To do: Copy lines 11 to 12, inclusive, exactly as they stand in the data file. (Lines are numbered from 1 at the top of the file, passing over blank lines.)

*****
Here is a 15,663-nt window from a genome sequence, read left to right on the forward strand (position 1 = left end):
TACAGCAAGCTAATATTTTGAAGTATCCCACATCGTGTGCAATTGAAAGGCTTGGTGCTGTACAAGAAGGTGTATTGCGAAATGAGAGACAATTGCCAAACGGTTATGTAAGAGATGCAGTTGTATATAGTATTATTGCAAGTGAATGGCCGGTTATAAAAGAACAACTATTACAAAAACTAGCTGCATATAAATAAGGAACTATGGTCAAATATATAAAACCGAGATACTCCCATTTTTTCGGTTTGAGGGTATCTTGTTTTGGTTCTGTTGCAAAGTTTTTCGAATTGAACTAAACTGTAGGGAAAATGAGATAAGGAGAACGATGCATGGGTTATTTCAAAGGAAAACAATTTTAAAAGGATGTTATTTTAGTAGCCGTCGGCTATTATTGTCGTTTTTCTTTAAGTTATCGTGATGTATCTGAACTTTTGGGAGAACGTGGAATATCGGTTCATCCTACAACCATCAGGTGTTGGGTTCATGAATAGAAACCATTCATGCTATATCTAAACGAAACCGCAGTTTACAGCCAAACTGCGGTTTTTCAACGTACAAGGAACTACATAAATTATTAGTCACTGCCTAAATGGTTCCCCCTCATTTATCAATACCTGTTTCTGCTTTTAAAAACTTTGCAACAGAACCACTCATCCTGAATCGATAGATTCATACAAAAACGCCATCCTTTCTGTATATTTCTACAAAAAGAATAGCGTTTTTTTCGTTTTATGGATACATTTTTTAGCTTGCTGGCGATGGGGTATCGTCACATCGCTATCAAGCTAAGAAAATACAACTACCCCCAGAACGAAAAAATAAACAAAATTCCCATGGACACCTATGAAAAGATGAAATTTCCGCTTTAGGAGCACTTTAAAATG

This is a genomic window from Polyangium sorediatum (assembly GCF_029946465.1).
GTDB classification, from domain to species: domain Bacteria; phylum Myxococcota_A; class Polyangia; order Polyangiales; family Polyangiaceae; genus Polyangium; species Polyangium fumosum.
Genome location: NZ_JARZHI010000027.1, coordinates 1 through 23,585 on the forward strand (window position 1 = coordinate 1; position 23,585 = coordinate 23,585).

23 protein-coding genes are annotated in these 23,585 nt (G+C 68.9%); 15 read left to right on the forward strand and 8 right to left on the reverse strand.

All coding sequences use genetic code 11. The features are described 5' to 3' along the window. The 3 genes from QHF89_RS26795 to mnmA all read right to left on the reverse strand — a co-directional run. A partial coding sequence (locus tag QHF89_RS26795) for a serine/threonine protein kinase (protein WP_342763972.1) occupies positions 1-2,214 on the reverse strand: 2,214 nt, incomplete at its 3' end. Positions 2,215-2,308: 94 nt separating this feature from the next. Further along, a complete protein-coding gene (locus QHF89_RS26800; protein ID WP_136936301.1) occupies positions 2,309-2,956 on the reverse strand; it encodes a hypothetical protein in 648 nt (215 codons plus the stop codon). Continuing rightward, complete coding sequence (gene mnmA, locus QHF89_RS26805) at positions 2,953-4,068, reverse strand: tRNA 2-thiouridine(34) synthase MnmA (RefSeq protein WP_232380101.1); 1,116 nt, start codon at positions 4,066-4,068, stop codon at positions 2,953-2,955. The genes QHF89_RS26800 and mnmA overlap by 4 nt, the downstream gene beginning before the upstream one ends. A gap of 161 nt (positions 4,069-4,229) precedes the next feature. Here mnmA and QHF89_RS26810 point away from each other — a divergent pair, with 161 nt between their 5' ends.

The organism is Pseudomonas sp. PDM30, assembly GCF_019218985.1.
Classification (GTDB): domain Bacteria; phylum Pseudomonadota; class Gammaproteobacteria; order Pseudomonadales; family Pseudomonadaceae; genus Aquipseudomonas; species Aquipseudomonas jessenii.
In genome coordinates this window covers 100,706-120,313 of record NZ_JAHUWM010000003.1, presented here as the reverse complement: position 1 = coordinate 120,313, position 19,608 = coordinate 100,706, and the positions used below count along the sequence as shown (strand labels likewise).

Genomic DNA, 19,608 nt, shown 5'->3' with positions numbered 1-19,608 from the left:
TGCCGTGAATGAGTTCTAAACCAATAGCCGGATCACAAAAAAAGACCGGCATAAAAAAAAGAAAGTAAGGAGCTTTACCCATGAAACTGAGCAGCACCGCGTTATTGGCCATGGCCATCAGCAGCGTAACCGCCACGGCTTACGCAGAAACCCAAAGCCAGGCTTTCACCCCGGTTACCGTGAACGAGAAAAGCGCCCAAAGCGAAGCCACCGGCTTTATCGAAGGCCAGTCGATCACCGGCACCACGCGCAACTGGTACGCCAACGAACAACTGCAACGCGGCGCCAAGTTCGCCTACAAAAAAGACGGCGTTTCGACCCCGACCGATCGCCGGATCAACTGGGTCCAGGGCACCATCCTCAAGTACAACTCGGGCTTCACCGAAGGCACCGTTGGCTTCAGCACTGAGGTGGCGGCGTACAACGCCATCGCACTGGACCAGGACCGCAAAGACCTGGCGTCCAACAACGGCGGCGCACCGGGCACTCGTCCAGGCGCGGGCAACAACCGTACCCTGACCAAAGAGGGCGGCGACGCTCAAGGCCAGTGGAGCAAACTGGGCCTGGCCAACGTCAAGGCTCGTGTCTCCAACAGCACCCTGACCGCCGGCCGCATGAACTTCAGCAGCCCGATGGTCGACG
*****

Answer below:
Genomic DNA, 19,608 nt, shown 5'->3' with positions numbered 1-19,608 from the left:
TGCCGTGAATGAGTTCTAAACCAATAGCCGGATCACAAAAAAAGACCGGCATAAAAAAAAGAAAGTAAGGAGCTTTACCCATGAAACTGAGCAGCACCGCGTTATTGGCCATGGCCATCAGCAGCGTAACCGCCACGGCTTACGCAGAAACCCAAAGCCAGGCTTTCACCCCGGTTACCGTGAACGAGAAAAGCGCCCAAAGCGAAGCCACCGGCTTTATCGAAGGCCAGTCGATCACCGGCACCACGCGCAACTGGTACGCCAACGAACAACTGCAACGCGGCGCCAAGTTCGCCTACAAAAAAGACGGCGTTTCGACCCCGACCGATCGCCGGATCAACTGGGTCCAGGGCACCATCCTCAAGTACAACTCGGGCTTCACCGAAGGCACCGTTGGCTTCAGCACTGAGGTGGCGGCGTACAACGCCATCGCACTGGACCAGGACCGCAAAGACCTGGCGTCCAACAACGGCGGCGCACCGGGCACTCGTCCAGGCGCGGGCAACAACCGTACCCTGACCAAAGAGGGCGGCGACGCTCAAGGCCAGTGGAGCAAACTGGGCCTGGCCAACGTCAAGGCTCGTGTCTCCAACAGCACCCTGACCGCCGGCCGCATGAACTTCAGCAGCCCGATGGTCGACG